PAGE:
Some, management companies prefer (ours is very tight with the forger) specific board members. IE: Board members who don’t question their recommendations. (Another issue)


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>

yes a big problem. the first time i ran for the board i lost by 2 votes. two people came up to me and told me that when they went to vote in person they were told a proxy was already submitted and were not told they could revoke that proxy by voting in person. one was a person who was in the hospital and was not expected to be home ---this was known to management. i wonder how many other proxies were voted by management and the board.


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Parking Garage Door Noise - Queen of Queens Apr 02, 2007


Our 200 unit co-op has a ground level parking garage and recently the tenant who lives directly above it, who is not a shareholder, has made a complaint to management that the door mechanism can be heard loudly in his apartment every time the a car goes in an out. It is loud and is a nuisance. Can this constitute a breach to the right of quiet enjoyment a tenant has within their apartment. This is the first we've heard about the noise in all the years he's resided there. It is a sponsor-owned apartment. Whose responsibility is it to investigate this complaint and does it need to be remedied now if it has been noisy for many years? Does the co-op have an obligation to muffle/attenuate the noise or is it the sponsor? Thanks.


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Why are you surprised that the garage door now starts making noise? Don't you know a wonderful phrase called "mechanical failure"? Similarly, remember the movie "My Greek Wedding" and the use of Windex? Well, I bought the super and the porter a separate can of "10-40" or 3-in-1 oil. It works wonders on hinges and in Dracula's castle!

So... the lesson is the door belongs to the co-op; it is becoming noisy and requires some tender care.

No matter who lives above, there is a shareholder or a sponsor paying the amount of maintenance required to live there. It is not a favor or hand-me down. So, no matter how much you like or dislike the person is entitle to service.

The co-op is responsible and no two ways to escape responsibility!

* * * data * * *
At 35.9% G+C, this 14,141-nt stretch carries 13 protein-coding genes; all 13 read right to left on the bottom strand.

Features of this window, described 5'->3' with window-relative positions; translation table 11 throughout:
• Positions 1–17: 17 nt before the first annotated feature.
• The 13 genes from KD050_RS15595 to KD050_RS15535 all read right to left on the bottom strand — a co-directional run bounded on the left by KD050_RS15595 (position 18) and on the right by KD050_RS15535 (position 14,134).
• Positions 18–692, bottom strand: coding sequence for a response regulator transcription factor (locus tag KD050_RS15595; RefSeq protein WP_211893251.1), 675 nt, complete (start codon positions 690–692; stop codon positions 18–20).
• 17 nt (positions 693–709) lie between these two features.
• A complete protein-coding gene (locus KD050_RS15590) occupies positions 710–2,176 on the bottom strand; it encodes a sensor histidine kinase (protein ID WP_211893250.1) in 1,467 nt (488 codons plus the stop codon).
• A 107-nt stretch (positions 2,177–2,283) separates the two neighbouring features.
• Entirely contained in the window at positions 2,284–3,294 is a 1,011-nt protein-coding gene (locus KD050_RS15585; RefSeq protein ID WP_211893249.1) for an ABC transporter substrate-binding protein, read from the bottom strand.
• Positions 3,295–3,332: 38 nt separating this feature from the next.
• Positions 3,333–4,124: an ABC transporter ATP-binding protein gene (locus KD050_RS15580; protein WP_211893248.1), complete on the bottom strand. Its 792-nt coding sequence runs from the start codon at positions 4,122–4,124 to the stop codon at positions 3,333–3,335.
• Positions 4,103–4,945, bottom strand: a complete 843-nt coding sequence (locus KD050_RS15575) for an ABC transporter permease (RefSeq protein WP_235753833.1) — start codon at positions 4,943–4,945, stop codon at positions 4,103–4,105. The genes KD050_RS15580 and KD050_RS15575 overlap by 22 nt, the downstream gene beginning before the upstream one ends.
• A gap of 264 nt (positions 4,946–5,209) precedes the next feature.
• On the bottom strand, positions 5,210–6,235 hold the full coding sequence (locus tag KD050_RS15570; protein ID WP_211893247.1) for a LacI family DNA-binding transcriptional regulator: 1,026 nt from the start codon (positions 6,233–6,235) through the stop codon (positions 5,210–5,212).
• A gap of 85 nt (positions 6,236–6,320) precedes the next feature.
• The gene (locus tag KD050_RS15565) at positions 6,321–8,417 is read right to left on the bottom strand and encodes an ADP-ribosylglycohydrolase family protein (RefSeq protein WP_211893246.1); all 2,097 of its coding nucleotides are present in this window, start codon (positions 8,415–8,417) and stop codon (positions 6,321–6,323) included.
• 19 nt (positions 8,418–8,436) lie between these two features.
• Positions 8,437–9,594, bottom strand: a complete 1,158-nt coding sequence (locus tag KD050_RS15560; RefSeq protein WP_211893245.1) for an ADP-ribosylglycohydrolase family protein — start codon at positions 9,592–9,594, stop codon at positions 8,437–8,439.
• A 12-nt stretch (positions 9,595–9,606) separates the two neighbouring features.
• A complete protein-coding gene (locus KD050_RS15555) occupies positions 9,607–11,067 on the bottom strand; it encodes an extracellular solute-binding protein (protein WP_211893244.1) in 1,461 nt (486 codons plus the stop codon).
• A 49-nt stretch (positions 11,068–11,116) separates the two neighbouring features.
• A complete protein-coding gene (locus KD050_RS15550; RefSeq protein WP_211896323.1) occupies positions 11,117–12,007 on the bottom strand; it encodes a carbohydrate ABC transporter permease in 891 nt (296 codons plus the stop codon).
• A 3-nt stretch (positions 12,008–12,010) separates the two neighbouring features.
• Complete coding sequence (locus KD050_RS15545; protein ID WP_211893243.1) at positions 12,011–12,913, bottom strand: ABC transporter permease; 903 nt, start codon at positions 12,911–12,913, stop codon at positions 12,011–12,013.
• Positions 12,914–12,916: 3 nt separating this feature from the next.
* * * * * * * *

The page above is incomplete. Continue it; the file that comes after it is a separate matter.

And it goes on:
AdC


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bad management company - al dente Mar 31, 2007


what do you do when your current management company of 12 years (knowing they are about to be replaced) lets their service deteriorate. they have given our accountants a hassle getting info for annual statements, they have not sent a bank reconciliation since december. monthly accounting statements from february still have not been provided. communication between the company and coop office employee is strained. there are many other factors playing into this that i should not get into on a public board. has anyone successfully sued a management company for such activities?


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Well, if you say they know that they are about to be replace, this is the attitude you may get or should expect.

Why do you think many employers leave workers out when advanced notice is given? to prevent disruptive behaviors.

So, when changing management, you should be as secretive as possible to avoid unresponsiveness.

AdC


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well there are other circumstances playing into this. our manager left us. he was still an employee of this company managing other buildings while supposedly working solely for us 24/7. he leaves and winds up at THIS COMPANY. they have been doing our back office operations over these 12 yrs. so with only 3 weeks notice we were forced to interview managemnt companies----as you know not nearly enough time to conduct this process. especially when you consider the management companies normally give you 60 days notice when they don't want to manage your building. so there are a lot of factors entering into this.


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I disagree: Our Board fired our previous manangment company, and not only did they continue to behave in a professional manner, they assisted the transition.

Its in the best intrest of the outgoing manangement to behave in a proper manner. The world of manangement, due to communication through the internet, is growing very small. And reputations do matter.






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Logic would dictate that if someone is displeased with services being rendered that the company make a concerted effort to improve service and not slack off.

But I guess when emotions are involved, logic doesn't come into play.


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If the management company is that bad...maybe you give there name...so no one else will use them!


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Jan, this is not a site where we wash our dirty laundry.We do not through names out there. This was discussed in the past. See archieves.

FN


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We need a good plumber - BP Mar 30, 2007